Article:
In theory this is a simple question to answer.
The definition of training is: The action of teaching a person or animal a particular skill or type of behaviour. To guide towards a specific goal. The process of bringing an individual to an agreed standard of proficiency by practice and instruction.
But where do we begin? How do we fit dog training into our already busy lives? The whole idea of training can be a daunting one, but it’s nothing to shy away from. It’s not a regimental process; it’s more of a change of approach.
We decide on a goal, make a plan, and break it down into bite-sized portions that are worked through gradually. We do it in small increments rather than long, laborious chunks. We incorporate it into our daily life. Some issues are resolved quickly, while others need more time.
Yet training is not something that we do for a short while and then stop, it is a constantly evolving process. As our dogs go through different stages in life – from the crucial weeks of early puppyhood to the sometimes challenging adolescent stage and beyond – it’s important to keep working with them. Past experiences or a change in circumstance such as moving house or a new addition to the family can mean that your dog needs a bit more help navigating through life.
Think of training as a daily interaction between you and your dog which teaches you about each other and helps you to understand why your dog does what it does. It improves communication between you. It strengthens your bond. It shows your dog that you are a solid and trustworthy guide. It is crucial for more fearful dogs who need their confidence building.
Just as humans love to learn and improve, so do dogs – they are massively perceptive and intelligent. But they aren’t born knowing exactly how we want them to fit in. They don’t instinctively walk nicely on a lead, and they don’t instantly understand human words without first being taught.
Not only does training teach the dog how to behave in certain situations, it gives them much needed mental stimulation – after all, they were originally bred to work, and then we took their jobs away!
Training improves their confidence which in turn helps them to relax and cope better with anything that the environment might throw at them. Training teaches you how to read your dog and other dogs better. It improves your confidence as an owner so that you can manage them better in certain situations, and it gives you more control in an often unpredictable environment.
Dogs need freedom to interact and play, to run, sniff and explore in order to be happy. Training is therefore essential so that you can allow your dog this freedom, and so that you can relax and really enjoy your walks together.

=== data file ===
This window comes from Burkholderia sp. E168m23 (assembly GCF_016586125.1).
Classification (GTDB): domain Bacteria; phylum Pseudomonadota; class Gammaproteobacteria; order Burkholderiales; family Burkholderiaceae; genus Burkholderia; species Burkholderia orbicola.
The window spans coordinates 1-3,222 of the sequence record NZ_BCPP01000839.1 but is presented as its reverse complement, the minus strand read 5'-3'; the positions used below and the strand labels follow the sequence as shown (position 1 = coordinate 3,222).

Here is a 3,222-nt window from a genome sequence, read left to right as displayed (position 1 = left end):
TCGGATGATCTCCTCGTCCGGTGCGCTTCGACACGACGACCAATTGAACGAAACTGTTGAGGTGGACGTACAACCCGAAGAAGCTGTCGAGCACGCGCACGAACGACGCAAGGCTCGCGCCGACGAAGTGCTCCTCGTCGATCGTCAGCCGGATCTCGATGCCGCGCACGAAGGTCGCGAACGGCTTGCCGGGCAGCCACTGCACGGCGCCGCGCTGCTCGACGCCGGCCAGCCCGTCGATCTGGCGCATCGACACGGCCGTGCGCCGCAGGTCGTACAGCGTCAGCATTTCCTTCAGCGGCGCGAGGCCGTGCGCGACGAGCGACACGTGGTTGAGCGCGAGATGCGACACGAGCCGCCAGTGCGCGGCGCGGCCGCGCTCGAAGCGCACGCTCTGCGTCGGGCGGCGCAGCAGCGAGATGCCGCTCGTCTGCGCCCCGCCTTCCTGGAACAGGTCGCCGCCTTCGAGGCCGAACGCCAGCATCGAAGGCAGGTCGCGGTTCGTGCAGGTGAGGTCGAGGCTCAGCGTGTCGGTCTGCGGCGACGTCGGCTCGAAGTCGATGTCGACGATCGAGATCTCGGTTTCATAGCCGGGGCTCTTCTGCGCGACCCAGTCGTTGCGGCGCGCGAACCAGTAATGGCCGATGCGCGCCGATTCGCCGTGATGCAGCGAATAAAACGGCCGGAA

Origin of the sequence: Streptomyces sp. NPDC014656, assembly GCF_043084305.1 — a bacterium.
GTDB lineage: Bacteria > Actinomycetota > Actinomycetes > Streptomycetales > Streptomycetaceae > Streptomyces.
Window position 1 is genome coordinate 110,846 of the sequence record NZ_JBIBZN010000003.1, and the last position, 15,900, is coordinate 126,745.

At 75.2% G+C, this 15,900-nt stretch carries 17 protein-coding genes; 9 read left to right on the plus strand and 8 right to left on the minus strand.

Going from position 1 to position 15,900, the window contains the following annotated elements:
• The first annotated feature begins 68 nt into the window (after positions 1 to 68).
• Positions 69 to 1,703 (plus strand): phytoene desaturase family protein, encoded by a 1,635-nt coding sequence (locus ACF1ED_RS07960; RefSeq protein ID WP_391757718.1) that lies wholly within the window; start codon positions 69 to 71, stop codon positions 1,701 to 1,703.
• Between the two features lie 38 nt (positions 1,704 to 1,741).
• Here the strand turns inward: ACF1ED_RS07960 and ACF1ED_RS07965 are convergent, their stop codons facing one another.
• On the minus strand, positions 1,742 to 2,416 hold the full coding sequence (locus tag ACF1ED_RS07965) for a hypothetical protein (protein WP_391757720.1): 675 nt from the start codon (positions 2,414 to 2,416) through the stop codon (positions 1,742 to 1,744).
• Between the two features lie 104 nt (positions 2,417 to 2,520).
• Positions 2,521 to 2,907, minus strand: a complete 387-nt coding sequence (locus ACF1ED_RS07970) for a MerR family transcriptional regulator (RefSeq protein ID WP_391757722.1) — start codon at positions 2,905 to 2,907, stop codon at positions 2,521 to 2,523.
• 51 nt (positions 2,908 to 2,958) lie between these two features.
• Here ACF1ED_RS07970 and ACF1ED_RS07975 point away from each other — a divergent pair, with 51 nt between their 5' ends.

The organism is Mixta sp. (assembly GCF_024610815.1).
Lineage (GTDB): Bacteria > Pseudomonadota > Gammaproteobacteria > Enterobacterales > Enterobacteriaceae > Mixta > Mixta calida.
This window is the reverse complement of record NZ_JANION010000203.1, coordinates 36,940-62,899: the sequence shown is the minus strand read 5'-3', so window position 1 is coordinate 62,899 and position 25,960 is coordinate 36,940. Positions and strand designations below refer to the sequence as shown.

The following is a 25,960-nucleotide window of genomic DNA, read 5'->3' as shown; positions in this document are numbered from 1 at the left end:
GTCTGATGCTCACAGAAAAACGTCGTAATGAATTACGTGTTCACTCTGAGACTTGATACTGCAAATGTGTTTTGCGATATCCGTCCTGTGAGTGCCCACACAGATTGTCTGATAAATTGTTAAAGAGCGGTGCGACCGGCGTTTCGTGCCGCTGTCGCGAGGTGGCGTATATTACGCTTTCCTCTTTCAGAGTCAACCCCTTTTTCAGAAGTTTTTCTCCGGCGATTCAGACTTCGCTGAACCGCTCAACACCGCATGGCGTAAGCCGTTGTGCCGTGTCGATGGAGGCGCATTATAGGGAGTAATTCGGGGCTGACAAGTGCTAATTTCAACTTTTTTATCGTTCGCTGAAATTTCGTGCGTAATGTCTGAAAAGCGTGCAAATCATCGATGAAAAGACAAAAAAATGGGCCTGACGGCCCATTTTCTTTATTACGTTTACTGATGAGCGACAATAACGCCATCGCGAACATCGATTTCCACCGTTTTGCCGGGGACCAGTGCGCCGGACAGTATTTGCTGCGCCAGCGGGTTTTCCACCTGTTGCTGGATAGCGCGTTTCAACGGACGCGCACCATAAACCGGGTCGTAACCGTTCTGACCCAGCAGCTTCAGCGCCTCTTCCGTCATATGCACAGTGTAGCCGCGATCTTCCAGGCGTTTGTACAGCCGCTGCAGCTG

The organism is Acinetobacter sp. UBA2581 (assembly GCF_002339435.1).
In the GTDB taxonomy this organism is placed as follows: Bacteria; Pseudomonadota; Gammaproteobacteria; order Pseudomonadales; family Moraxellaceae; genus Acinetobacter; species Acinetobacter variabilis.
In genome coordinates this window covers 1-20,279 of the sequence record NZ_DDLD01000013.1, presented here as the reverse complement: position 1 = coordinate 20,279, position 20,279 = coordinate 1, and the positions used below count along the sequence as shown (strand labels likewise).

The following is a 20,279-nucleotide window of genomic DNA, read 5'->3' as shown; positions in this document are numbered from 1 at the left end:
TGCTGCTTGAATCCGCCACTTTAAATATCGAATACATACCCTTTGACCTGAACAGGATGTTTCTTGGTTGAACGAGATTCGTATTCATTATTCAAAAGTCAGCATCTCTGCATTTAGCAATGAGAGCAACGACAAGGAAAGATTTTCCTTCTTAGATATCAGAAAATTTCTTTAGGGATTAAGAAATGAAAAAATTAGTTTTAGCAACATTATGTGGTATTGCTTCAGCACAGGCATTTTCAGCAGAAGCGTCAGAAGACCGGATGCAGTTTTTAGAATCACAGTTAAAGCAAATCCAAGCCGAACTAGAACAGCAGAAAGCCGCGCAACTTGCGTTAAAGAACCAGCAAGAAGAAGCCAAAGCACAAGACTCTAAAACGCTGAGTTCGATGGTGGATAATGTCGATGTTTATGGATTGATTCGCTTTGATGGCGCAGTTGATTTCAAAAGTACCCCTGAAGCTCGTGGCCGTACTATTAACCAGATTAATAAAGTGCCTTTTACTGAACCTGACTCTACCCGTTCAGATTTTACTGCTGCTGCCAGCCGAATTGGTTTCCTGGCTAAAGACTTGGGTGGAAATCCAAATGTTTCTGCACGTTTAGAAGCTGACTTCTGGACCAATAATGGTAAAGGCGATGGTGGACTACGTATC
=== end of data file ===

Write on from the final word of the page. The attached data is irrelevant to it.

Training is not micro-managing their every move. It’s about letting them make their own choices, but first teaching them what the right choices are and rewarding them accordingly. A dog who has some control over their environment and is allowed to make decisions is a much happier dog than one who is restricted.
Put yourself in their paws. A friendly boss who has good communication skills, who teaches you, gives you confidence, lets you make decisions and who rewards you well is appealing and motivating to work for.
Whereas a grumpy boss who just expects you to know things without first being taught, who constantly criticises or is always on your back and who is stingy with their payments won’t improve your confidence, motivate or inspire you much at all.
It’s the same for dogs. They look to us for guidance and support, to be shown what we want and to be rewarded for their efforts, thus encouraging them to make an effort the next time, the next time and the next time that we ask something of them. It’s a two-way street.
Training requires time and patience but it’s also a lot of fun. By spending time with your dog, by playing, engaging and interacting with them, it makes them want to be with you. By giving your words value and finding out what motivates them they are far more likely to want to listen too.
Even if your dog has no training issues it’s still a great way to keep their life interesting and fulfilled. We place so much emphasis on physical exercise it’s easy to forget about mental stimulation.
By using games and training it gives us more options too. Horrendous weather or feeling unwell? Shorten your walk, play some games and do some simple training instead. Variety is the spice of life they say, so do what you can today, then do a bit more tomorrow. Your dog will thank you for it.